2. Failure to recognize and address (with policy) the Conservative agenda since Reagan which has pushed us too far to the Right, to the point of returning the US to the inequality of the Robber Baron Era in the 1920s. Along with that, failure to restore a meaningful social safety net for the underprivileged of our country. We had that in mid-century, but it’s gone now. Citizens United and the like enable moneyed interests to control much of our policy.
  3. Failure to specifically attack and improve the efficiency of government at all levels in all activities, and cut the waste in government. It’s enormous, and a lot of it is pork barrel politically motivated expenditure. Some is just poor management.
  4. If the savings from that is not enough to fully address the needs of the underprivileged, failure to tax the wealthy to make up the difference. I will willingly pay my additional share, altho I am certainly not in the upper categories.
  5. Failure to agree on foreign policy which should be built on negotiation, peace, and international solidarity and reluctance to use military force.
  6. Correlative failure to lead our citizens to see those of other nations as partners with us in a globalizing world, in which Chinese, Mexicans, Russians, and Iranians as all basically wanting the same–peace, safety, opportunity. The incendiary criticisms of the people of such nations only lead to more animosity and terrorism, not to peace and cooperation.
  7. Failure to lead our citizens to see the world as our responsibility, rather than drawing up the ladder and denying our opportunities to millions of the underprivileged who live outside our borders–failure to develop a system to advantage our country with the energy and skills of immigrants, on which our nation was built. Germany has agreed to take 500,000immigrants from the Middle East crisis. We have agreed to take only 10,000 and some Republican Senators say this is too much–that we cannot verify them. But Europe is verifying 94% of Syrians seeking asylum. As leader of the world, how can we defend such an isolationist position?  We seem to care enough about the world to intervene militarily in human rights violations around the world, but we won’t bring their hard working disadvantaged to our country?
  8. Failure to develop a health care system which sufficiently meets our economic and personal/social needs. Obamacare is an improvement over what we had before, but we need further improvement or we should go to a single payer system. Our system costs 17% of GDP, while many other nations spend only half that and cover more people.
  9. Failure to keep America among the best in infrastructure.
  10. Failure to deal with continuing discrimination in our country–e.g., solving the crisis between police and our black citizens–in which both have legitimate grievances.

In Trump’s case, I admired only two things. I admired his refusal to agree to support anyone who is chosen by the Republicans to represent them in the election. I also admired his statement that he would tax some of the wealthy to make things better for some of the less fortunate. Most of the rest of his proposals were somewhere between impossible (the wall at the Mexian border, and moving all illegal immigrants out and then most of them back) or just ridiculous (what he would say to China or Mexico or Iran). But for his position of refusing to be totally Republican and his willingness to go against Conservative agenda on taxes, I admired him.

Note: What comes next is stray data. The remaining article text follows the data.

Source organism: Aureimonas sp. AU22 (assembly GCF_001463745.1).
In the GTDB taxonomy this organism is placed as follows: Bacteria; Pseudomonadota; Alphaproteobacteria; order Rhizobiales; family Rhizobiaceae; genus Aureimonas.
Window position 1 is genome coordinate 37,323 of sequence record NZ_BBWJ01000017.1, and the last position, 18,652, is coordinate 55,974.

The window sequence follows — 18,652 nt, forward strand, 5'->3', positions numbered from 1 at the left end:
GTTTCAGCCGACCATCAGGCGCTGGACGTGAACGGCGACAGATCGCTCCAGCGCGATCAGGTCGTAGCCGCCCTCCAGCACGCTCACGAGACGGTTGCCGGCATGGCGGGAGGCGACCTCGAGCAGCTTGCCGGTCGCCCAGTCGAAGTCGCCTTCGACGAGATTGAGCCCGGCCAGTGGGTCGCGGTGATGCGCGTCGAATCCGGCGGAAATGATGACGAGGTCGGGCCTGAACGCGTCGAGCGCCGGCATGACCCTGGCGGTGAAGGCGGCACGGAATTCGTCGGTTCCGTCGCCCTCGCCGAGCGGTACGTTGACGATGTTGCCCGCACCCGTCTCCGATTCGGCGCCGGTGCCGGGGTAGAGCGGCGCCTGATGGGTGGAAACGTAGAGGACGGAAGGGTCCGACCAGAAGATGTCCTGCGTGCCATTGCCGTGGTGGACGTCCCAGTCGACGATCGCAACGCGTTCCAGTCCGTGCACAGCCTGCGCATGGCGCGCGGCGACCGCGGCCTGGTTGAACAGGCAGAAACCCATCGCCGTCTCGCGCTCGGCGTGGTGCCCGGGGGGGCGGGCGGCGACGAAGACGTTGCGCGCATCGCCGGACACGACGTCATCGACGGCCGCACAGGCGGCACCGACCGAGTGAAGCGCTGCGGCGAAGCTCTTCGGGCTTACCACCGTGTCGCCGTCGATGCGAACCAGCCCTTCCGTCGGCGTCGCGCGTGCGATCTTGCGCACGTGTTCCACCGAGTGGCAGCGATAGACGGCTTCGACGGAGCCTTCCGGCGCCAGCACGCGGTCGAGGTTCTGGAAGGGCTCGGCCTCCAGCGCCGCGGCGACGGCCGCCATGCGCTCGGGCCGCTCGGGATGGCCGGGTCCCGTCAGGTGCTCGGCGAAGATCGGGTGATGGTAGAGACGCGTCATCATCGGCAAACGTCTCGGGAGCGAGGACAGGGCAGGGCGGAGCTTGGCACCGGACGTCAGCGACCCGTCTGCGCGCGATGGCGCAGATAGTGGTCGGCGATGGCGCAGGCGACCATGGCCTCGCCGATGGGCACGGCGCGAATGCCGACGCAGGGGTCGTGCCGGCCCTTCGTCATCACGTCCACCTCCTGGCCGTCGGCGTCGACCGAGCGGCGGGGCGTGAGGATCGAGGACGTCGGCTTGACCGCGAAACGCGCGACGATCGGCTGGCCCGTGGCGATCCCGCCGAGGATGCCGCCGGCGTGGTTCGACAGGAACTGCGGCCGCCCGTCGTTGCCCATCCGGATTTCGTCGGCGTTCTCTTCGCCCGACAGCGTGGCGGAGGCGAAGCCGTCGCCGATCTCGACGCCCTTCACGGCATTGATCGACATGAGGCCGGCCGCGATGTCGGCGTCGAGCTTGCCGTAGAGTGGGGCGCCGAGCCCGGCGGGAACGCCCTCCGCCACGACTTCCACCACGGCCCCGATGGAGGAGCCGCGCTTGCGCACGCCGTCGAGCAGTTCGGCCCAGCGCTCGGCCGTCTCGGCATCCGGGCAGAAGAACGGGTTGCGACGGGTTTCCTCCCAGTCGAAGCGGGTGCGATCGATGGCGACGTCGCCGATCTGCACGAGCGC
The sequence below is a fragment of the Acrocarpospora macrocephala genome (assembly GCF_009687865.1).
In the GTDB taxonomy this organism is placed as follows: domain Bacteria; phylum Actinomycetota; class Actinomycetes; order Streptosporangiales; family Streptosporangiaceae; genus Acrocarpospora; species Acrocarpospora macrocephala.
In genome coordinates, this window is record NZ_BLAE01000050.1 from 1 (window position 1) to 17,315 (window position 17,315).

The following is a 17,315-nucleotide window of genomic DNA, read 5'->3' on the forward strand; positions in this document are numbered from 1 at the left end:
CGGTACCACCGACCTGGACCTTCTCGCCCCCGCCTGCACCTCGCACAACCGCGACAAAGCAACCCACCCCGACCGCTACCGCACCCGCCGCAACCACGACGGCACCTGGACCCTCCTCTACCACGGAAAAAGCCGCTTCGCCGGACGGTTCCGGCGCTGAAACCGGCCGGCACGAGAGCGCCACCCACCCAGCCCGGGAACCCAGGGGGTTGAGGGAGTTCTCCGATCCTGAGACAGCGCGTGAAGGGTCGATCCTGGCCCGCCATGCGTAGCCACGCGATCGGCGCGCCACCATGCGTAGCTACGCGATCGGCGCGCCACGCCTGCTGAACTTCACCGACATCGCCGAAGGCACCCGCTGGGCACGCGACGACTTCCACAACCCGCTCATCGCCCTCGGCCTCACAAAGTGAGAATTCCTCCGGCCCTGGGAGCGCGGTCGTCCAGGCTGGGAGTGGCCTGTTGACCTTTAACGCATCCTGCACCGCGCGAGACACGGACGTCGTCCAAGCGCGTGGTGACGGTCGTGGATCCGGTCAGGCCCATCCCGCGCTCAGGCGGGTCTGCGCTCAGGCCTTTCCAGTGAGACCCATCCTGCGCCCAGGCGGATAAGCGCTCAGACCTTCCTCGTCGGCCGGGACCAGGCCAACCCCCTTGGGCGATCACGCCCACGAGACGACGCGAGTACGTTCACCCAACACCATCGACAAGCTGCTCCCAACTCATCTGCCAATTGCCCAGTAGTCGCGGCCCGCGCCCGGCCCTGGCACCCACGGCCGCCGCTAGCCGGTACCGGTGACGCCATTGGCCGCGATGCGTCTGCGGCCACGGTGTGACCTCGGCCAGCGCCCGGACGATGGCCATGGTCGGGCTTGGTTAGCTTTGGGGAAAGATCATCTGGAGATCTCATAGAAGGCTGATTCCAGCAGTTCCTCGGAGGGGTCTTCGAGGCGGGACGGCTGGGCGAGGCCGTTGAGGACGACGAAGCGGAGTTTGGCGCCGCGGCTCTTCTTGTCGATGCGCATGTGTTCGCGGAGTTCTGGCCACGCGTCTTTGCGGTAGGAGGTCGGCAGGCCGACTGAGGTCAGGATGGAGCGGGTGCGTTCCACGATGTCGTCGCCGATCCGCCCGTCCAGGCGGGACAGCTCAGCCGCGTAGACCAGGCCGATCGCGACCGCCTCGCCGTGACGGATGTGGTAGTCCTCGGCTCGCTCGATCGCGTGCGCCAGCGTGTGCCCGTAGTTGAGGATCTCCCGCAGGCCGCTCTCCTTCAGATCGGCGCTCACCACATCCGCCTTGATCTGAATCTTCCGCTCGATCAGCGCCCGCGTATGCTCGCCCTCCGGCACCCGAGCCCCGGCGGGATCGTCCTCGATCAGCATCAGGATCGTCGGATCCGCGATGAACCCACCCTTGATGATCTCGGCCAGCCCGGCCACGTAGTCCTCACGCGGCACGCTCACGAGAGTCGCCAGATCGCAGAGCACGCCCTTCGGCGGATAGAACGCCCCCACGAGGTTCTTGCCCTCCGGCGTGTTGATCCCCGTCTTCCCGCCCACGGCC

Alas, he has surrendered on the only things I found with which to admire him. He has agreed to support whomever the Republicans nominate and he has also agreed to support Conservative agenda. We’ll have to see whether he truly accommodates that latter point, but if he does, he cannot support any tax increases.

Why should we care whether someone is Democrat, Republican, or of any label? Is there really anyone among us who would agree 100% with whatever is the full party doctrine? Or even anyone who knows what all that policy is? But in the case of not raising taxes, most everyone does know–that’s at the top of the Conservative agenda.

Jeb Bush and others of the Republican candidates have thought to demean Trump by telling us he’s not a true Conservative. This doesn’t raise those criticizers in my esteem. I do not want someone who is entirely Conservative or entirely Liberal. I prefer they don’t sign up to the dogma of any group. I prefer someone who has some different ideas of her/his own? I was hoping we’d be looking for someone who was strong enough to refuse being categorized. Someone like the architect in Ayn Rand’s The Fountainhead.

As to Donald Trump, maybe the worst part of his concession was the reason he gave: Reince Preibus, Chairman of the Republican National Committee came to him (his office) and paid homage to him. That’s the reason Trump gave. And by the way, he also likes Kanye West. Nothing to do with Kanye’s beliefs or politics, just because “he’s very nice to me.” And, as to policies to deal with my list above, his specificity mostly boils down to “I’d hire really great people.” I think Bobbie Jindal has captured Trump: “a substance free narcissist.”

Unfortunately, I do not yet see anyone else sufficiently addressing the shortcomings above. So, I’m waiting for a leader who has practical plans for most of these shortcomings of our government, and I’m desperately hoping the American public is going to end up with similar demands, but it’s not looking hopeful at this time.